Shift in S&P 500 Stock Prices from 2015-Q4 Trajectory to 2015-Q2 Trajectory on 22 January 2015 following ECB Announcement of QE

That assessment will most likely be confirmed after the Federal Reserve's Open Market Committee concludes a two-day meeting on Wednesday, 28 January 2015 and issues a new policy statement. The Wall Street Journal explains why investor expectations would change in response to the ECB's decision in its schedule of economic news events for the week.

U.S.: 2:00 p.m. EST. Federal Open Market Committee’s monetary policy announcement:

After the ECB’s bombshell news of last week, all eyes now turn to the Fed. If it signals its continued intent to raise rates in the months ahead, this will likely drive even more fund flows into the dollar. How the Fed views that ECB move will be key. If it interprets it as an effective move to restore growth in the eurozone, it will see it as constructive to U.S. growth and likely want to stay the course and move toward higher rates sometime in the last spring or summer. If it instead focuses on the surge in the dollar that has come from the ECB move, it could be inclined toward holding back because of the disinflationary effect of that.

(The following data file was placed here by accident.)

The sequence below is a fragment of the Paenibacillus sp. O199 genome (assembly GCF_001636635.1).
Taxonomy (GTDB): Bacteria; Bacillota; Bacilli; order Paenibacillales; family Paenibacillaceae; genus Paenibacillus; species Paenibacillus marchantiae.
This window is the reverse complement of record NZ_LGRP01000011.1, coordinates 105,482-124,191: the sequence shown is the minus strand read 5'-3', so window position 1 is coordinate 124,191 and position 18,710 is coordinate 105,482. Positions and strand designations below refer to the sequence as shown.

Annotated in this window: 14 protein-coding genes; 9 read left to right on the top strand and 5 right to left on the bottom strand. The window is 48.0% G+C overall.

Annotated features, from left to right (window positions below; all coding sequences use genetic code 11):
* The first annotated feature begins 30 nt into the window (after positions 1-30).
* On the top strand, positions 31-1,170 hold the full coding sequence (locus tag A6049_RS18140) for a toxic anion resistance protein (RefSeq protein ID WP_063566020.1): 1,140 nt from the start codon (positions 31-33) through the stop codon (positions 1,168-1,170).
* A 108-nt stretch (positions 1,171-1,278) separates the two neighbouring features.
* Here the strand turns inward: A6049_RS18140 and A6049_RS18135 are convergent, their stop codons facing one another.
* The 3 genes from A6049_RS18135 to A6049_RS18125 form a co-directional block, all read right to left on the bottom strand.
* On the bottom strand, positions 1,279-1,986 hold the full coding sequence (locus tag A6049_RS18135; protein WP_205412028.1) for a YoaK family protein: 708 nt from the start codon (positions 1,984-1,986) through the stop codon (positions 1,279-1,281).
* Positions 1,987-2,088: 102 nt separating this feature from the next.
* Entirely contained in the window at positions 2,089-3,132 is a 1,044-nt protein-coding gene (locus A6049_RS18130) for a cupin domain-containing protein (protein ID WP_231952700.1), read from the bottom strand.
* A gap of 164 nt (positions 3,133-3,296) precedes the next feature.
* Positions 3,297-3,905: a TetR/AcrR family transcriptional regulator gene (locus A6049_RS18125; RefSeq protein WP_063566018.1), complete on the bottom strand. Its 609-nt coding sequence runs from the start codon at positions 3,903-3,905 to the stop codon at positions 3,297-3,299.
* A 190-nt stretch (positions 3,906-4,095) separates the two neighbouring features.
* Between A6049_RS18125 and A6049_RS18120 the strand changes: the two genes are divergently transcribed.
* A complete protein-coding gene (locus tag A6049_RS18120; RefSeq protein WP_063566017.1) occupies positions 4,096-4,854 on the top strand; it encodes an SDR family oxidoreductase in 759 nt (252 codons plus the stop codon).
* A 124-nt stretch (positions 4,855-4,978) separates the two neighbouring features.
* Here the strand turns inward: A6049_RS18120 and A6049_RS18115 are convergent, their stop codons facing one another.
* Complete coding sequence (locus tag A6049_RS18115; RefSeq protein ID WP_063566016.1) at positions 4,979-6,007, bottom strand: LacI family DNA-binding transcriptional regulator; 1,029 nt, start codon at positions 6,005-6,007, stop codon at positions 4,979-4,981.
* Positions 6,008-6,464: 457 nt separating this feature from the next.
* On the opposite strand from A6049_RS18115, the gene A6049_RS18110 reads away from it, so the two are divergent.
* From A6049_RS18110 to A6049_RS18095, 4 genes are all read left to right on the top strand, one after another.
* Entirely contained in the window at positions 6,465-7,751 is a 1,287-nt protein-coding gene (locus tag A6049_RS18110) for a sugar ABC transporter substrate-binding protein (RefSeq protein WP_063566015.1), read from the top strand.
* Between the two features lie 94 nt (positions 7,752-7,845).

We already know that the Fed pays very close attention to the stock market in weighing their future actions, which we observed previously during their own QE programs. The reaction of the U.S. stock market to the ECB's action to initiate a QE program for the EU is such that the Fed is likely to hike short term interest rates in the US above their current 0-0.25% range by the end of 2015-Q2.

And that will hold until newer information might force the Fed to adapt its plans.

A Particular Kind of Luck

In the process of testing out and selecting a new color scheme for displaying complex data on a Microsoft Excel chart, we somehow managed to accurately forecast the overall trajectory of stock prices last week. Over a week in advance.

Here's how we did that. The complex data we were displaying was generated from our standard model of how stock prices work, which combines future-oriented data related to the amount of dividends expected in future quarters with historic stock prices, which our model uses as base reference points for projecting stock prices into the future.